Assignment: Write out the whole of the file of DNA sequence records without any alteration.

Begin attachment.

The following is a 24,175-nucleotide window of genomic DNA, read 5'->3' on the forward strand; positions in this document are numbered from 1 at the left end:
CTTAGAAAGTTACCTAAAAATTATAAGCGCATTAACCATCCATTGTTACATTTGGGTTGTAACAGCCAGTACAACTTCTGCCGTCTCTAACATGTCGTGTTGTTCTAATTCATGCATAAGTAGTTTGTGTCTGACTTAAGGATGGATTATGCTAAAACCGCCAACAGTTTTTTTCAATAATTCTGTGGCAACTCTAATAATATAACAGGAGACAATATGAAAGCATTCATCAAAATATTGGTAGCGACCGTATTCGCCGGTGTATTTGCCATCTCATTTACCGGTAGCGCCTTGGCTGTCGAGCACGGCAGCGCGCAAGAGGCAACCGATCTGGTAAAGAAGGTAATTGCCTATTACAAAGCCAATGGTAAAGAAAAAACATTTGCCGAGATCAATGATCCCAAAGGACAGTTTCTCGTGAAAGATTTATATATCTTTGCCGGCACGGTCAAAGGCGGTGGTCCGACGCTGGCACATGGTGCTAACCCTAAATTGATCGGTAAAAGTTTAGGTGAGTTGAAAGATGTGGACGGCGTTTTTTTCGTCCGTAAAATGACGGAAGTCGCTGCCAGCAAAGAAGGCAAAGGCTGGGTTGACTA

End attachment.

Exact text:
The following is a 24,175-nucleotide window of genomic DNA, read 5'->3' on the forward strand; positions in this document are numbered from 1 at the left end:
CTTAGAAAGTTACCTAAAAATTATAAGCGCATTAACCATCCATTGTTACATTTGGGTTGTAACAGCCAGTACAACTTCTGCCGTCTCTAACATGTCGTGTTGTTCTAATTCATGCATAAGTAGTTTGTGTCTGACTTAAGGATGGATTATGCTAAAACCGCCAACAGTTTTTTTCAATAATTCTGTGGCAACTCTAATAATATAACAGGAGACAATATGAAAGCATTCATCAAAATATTGGTAGCGACCGTATTCGCCGGTGTATTTGCCATCTCATTTACCGGTAGCGCCTTGGCTGTCGAGCACGGCAGCGCGCAAGAGGCAACCGATCTGGTAAAGAAGGTAATTGCCTATTACAAAGCCAATGGTAAAGAAAAAACATTTGCCGAGATCAATGATCCCAAAGGACAGTTTCTCGTGAAAGATTTATATATCTTTGCCGGCACGGTCAAAGGCGGTGGTCCGACGCTGGCACATGGTGCTAACCCTAAATTGATCGGTAAAAGTTTAGGTGAGTTGAAAGATGTGGACGGCGTTTTTTTCGTCCGTAAAATGACGGAAGTCGCTGCCAGCAAAGAAGGCAAAGGCTGGGTTGACTA